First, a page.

• Linn Grant
  • Alexander Bjork


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Opinion & Analysis

Winning and the endowment effect



A central concept in behavioral economics is the endowment effect. Coined by Richard Thaler at the University of Chicago, the endowment effect describes how people tend to value items they own more highly than they would if they did not belong to them. So how does this relate to sports, or more specifically, to golf? Let me explain.

Golf is hard. Winning is harder. Golf has created a lure where winning major championships is the hardest of all. The problem is that mathematically a win is a win. This means that valuing wins differently is actually an instance of the application of the endowment effect in golf.

Winning in golf creates an inverse normal distribution where winning can be very hard, then easy, and then very hard again. To win, players must evoke the “hot hand”; this is the idea that success breeds success. In golf, the reality is that birdies come in streaks; players typically enjoy a run of birdies over a couple of holes. The goal for every player is to hold this streak for as long as possible. The longer and more often they are able to do this, the more likely a player is to win.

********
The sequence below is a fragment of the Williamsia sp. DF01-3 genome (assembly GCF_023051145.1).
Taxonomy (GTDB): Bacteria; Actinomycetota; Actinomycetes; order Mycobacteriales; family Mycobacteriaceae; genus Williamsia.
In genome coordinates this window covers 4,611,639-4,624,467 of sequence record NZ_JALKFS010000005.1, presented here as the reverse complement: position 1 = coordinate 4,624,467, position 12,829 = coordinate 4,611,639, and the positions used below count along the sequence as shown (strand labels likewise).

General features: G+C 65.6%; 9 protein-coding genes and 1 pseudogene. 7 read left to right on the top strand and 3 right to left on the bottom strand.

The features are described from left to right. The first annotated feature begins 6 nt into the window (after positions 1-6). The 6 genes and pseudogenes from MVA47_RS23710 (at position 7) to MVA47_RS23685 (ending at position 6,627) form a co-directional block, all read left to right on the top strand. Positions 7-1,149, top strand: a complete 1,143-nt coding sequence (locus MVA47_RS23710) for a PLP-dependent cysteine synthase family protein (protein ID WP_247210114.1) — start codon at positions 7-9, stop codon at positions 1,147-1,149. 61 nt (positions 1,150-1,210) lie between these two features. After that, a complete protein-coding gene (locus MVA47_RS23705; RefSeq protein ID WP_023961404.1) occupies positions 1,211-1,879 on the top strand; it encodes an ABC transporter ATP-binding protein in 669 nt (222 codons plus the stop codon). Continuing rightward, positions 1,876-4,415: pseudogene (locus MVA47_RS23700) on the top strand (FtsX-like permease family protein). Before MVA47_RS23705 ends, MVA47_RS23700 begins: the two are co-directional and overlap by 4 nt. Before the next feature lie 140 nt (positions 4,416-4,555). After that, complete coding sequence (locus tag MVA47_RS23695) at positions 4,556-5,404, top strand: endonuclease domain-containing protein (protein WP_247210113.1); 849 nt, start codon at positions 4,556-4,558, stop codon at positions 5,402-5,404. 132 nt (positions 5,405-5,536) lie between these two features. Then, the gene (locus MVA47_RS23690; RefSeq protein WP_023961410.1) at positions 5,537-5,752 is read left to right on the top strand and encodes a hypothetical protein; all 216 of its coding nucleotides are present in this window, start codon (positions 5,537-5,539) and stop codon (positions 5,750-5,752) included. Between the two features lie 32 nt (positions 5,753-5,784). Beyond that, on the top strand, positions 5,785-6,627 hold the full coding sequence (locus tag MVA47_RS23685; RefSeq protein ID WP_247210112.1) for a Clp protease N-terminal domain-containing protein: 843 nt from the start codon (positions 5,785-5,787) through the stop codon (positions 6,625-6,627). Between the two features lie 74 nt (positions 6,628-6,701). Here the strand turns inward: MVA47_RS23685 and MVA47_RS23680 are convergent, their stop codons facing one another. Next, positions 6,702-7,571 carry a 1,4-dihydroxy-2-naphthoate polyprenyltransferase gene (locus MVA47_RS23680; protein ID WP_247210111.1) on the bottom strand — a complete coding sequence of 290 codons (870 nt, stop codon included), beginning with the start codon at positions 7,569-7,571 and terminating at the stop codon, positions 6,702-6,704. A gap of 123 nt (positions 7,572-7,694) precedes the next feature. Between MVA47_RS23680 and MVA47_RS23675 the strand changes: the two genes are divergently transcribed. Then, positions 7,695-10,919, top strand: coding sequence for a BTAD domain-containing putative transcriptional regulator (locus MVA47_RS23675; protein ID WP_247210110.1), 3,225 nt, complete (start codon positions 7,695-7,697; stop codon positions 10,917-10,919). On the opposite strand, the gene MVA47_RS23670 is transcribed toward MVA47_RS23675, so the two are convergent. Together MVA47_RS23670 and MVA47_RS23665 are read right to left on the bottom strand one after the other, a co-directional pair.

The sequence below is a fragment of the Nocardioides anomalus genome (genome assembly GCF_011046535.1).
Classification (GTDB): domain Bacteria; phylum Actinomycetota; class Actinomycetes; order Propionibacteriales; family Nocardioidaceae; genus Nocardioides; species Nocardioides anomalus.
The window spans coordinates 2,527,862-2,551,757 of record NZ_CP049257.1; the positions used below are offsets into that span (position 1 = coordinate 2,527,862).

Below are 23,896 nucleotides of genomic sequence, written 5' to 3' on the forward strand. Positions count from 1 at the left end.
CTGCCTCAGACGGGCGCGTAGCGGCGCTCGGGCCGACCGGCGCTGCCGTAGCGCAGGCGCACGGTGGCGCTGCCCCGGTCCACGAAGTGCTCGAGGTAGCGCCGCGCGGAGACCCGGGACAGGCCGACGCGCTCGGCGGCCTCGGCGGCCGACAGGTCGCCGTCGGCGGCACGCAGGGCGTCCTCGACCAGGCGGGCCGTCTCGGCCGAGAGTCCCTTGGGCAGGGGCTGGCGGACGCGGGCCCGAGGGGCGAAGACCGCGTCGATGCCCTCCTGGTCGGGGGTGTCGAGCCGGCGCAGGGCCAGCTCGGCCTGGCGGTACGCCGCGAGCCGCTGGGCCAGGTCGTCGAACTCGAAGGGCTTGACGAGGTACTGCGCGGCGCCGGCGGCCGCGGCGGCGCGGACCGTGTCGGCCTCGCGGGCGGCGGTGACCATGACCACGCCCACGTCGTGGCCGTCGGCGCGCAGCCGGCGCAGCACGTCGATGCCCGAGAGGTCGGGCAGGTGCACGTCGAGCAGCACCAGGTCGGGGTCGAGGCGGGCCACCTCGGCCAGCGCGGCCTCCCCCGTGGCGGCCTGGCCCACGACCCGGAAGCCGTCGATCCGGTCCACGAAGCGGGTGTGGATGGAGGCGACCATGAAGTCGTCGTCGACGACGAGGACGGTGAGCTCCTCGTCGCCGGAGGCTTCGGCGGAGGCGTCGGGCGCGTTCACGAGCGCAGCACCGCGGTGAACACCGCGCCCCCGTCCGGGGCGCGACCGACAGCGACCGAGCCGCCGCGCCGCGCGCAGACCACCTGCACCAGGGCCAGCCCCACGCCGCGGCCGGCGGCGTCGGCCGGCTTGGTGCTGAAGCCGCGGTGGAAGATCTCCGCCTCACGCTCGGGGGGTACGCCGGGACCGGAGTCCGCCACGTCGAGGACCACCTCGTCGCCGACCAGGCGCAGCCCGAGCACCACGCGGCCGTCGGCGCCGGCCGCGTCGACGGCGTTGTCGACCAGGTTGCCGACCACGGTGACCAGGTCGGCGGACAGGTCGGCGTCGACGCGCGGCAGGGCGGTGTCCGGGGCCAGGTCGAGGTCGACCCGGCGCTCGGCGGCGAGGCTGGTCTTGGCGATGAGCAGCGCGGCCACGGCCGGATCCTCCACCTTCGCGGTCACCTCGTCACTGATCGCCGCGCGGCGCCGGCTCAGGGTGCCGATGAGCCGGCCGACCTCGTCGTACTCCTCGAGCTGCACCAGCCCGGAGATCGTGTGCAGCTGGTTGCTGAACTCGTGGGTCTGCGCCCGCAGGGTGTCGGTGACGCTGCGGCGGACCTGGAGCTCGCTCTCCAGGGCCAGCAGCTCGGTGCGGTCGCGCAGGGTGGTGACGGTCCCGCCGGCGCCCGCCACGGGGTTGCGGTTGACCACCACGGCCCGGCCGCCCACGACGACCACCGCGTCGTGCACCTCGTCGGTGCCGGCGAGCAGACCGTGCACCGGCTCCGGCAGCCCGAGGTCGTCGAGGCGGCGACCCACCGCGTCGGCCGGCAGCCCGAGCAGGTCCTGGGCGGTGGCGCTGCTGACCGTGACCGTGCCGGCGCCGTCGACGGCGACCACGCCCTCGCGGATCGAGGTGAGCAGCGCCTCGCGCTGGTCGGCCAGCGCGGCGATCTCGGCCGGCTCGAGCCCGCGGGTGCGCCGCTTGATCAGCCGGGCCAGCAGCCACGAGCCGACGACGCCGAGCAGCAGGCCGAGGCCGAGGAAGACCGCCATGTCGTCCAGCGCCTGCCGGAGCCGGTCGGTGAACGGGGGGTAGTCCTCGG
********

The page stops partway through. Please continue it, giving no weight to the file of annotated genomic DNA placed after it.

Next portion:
Another question is, how much do players value wins? At the current moment, up to the PGA Jon Rahm sees winning as easier (or less valuable) with his recent win at the Masters and other early season events to accompany his U.S. Open win from 2021. However, that changed at the PGA, when he opened with a round in the mid-70s. All of a sudden the lure of the trophy distracted Rahm. Likewise, we saw both Corey Conners and Hovland hit extremely rare shots into the face of the bunker on Saturday and Sunday. These are shots that do not happen under distribution. In my opinion, the prestige of a major was at the root of these shots.

To overcome the barrier of becoming a champion, players must first understand that winning is not special. Instead, winning is a result of ample skills being applied in duration with the goal of gaining and holding the hot hand. The barrier for most players with enough skill to win, the endowment effect tells us, is that they overvalue winning. Doing so may prevent them from ever getting the hot hand. So maybe, just maybe, the key to winning more is wanting to win less. Easier said than done when one’s livelihood is on the line, but to overvalue a win at one specific tournament, be it the Masters or the two-day member guest, may be doing more harm than good.